I’ve already made this point in a previous post, but I thought it was worth mentioning in a little more detail.
One of the neat things about automation is it gives you the ability to quickly build/replace test environments, so you know you have a consistent starting point. This is especially important for automated testing (unit, integration etc.), but it also applies to your learning experience.
I’m currently learning about a bunch of Oracle 18c new features. Some of those features are limited to engineered systems and Oracle Database Cloud Services. Not to worry, there is a little hack that gets you round some of those restrictions for testing purposes.
alter system set "_exadata_feature_on"=true scope=spfile;
In some cases I’m enabling extended data types. I’m also building additional test instances, and multiple test users, each requiring different levels of privileges.
So I finish learning about feature X and I move on to learning about feature Y. What am I bringing along with me for the ride? What problems will I run into, or not run into, as a result of the hacks I put in place for the previous test? I have no way of knowing.
This is where automation comes in really useful. You can quickly burn and build your test environment and start with a clean slate. This can also be really useful to check your understanding, by rerunning your tests on clean kit. Did you really remember to write down everything you did? 🙂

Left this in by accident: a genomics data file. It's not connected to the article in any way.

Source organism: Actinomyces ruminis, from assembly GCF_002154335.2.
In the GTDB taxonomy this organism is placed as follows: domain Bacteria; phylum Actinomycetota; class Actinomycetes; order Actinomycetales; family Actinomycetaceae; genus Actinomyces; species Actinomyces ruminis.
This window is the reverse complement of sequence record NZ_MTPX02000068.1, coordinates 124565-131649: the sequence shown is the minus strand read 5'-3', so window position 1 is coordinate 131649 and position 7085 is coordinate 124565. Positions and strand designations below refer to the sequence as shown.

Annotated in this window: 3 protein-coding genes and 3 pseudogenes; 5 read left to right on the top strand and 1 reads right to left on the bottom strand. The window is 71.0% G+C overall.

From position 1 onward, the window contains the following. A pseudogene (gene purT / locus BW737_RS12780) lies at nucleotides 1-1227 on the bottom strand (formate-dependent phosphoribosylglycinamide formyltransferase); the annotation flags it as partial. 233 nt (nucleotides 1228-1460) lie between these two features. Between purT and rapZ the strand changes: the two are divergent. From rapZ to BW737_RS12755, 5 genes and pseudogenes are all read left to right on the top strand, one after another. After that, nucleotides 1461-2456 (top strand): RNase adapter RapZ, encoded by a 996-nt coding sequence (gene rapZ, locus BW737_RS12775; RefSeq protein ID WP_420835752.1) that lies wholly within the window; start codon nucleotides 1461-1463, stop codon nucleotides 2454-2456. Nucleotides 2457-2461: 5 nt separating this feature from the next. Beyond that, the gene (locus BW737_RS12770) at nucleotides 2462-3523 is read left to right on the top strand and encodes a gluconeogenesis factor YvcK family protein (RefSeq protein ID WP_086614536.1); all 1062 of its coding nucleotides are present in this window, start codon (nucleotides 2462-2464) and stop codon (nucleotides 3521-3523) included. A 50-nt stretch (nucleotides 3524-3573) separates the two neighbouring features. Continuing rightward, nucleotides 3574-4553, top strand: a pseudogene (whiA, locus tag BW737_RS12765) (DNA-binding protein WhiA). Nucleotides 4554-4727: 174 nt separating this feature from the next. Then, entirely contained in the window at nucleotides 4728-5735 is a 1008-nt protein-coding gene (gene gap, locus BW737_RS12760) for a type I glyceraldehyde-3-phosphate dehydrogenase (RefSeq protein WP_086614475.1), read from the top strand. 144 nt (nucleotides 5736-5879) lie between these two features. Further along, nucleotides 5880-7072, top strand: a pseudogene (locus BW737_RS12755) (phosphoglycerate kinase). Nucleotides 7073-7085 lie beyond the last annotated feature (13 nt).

It’s kind-of obvious I know, but it’s really surprising how often I’m rebuilding my testing kit these days. I’m literally talking multiple times a day just when I’m messing about with stuff. Earlier in the week someone asked me a question about RAC builds and I did the following in a 3 hour period, while I was doing other stuff. 🙂
- Oracle 18c RAC build on a Windows 10 host.
- Oracle 12.2 RAC build on a Windows 10 host.
- Oracle 18c RAC build on an Oracle Linux 7.6 host.
- Oracle 18c RAC build on a macOS Mojave host.
There’s no way I could have contemplated that without automation.
When you are learning new stuff, the last thing you need to worry about is being thrown off target by crap left over from previous tests, so just start again with a clean slate!
PS. I know sometimes you can learn interesting stuff by making mistakes, like finding out that feature X and feature Y are incompatible, but I think you should approach those sort of tests in a controlled and conscious manner. Learning the basics first is far more important in my opinion.